The performance is great, offering prompt app launches and smooth animations. I did however experience that the amount of RAM wasn’t enough, when I jumped between too many demanding apps. Specifically when I edit photos from one app to the other, the software stutters and a reload of the homescreen will occur. It’ s a bit of a mystery why the Compact has “only” 2 GB of RAM, while the Z3 has 3 GB of RAM. Though arguably, this doesn’t happen often, as I said, it’s only when I’ve had several camera and editing apps open that it struggles.

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Beyond that, I’ve experienced the software to be extremely stable. In fact, the only thing that’s been unstable (force closing or freeze) is Google’s new Inbox app, which is a new emailing system. So i suspect it’s to do with that (it only closes if I want to open an email with an attachment).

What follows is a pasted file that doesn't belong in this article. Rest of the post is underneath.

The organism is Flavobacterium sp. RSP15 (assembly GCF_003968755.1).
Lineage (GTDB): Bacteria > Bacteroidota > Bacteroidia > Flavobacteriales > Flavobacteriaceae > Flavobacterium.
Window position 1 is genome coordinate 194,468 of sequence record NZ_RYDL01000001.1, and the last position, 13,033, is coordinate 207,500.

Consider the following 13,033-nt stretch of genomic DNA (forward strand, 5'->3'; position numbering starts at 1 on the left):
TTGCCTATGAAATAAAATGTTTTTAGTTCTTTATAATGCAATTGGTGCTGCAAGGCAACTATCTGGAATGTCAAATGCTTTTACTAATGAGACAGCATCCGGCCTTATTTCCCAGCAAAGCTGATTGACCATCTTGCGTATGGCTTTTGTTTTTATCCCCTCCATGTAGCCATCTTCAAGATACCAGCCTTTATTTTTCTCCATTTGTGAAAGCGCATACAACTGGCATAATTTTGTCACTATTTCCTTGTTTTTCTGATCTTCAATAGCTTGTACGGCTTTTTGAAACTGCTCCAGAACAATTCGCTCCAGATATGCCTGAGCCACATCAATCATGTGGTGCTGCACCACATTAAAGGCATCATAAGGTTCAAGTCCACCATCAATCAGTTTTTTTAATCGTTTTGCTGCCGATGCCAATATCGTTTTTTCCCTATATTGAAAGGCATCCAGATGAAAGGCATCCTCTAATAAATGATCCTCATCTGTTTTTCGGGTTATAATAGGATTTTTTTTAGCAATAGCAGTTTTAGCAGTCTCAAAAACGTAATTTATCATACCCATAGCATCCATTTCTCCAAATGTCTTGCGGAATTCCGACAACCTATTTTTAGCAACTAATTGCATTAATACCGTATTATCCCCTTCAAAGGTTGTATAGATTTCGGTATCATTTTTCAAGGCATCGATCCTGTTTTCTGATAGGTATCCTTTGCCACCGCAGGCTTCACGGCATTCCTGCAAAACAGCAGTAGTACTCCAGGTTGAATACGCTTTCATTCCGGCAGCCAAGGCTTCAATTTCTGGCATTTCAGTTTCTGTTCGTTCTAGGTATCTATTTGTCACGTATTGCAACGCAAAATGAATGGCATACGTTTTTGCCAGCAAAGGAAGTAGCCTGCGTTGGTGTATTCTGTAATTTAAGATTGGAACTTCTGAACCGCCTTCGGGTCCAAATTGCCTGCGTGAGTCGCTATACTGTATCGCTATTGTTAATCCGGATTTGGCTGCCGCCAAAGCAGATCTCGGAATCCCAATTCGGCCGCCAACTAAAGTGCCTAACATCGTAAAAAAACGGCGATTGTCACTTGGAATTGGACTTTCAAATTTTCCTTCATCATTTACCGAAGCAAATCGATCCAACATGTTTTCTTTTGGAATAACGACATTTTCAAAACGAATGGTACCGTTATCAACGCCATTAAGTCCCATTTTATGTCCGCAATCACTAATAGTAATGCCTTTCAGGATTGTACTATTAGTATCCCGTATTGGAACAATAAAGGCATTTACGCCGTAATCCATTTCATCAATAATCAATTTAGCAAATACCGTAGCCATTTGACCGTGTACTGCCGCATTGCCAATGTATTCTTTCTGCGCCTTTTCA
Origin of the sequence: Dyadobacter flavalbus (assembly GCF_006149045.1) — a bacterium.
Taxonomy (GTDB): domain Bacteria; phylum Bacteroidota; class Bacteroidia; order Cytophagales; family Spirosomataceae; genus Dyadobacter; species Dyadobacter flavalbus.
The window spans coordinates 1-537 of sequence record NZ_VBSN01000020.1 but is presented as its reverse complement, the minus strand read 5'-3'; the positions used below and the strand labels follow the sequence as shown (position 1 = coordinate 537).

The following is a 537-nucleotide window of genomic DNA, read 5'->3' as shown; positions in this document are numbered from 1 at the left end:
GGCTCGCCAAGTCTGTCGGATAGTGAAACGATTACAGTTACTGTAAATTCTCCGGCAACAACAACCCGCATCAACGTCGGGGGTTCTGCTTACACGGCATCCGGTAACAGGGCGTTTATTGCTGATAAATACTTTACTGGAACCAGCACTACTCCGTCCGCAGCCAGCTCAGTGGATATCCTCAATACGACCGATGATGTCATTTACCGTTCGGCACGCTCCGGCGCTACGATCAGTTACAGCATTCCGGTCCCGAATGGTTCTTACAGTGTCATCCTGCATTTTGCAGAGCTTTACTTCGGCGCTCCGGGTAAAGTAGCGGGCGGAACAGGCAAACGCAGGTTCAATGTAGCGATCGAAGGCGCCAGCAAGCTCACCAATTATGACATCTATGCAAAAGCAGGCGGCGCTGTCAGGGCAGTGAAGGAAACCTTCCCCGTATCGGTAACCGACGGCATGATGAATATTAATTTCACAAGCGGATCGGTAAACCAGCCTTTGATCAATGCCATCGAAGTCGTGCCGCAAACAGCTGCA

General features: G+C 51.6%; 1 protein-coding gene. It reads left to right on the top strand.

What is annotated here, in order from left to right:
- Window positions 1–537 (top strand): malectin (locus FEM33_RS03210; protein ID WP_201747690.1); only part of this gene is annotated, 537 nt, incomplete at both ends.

PlayStation Integration

Sony has pushed the PlayStation integration even further with the Z3 line (which will also expand into earlier iterations of the line). If you have a PS4 system, an update has been available which makes it possible to stream games from the PS4 to your Xperia Z3 (any model). It is recommended to buy a little clip for the controller, so you can basically have a portable(ish) PS4 with you, this only works over wifi though. It would have been awesome, if you could stream over a 4G connection (provided you had data enough for that). I have tried to test it, but alas, my friend’s wifi router wasn’t up for the task (or so Sony tells me in the setup). It’s a shame, and I can’t tell you how well this works.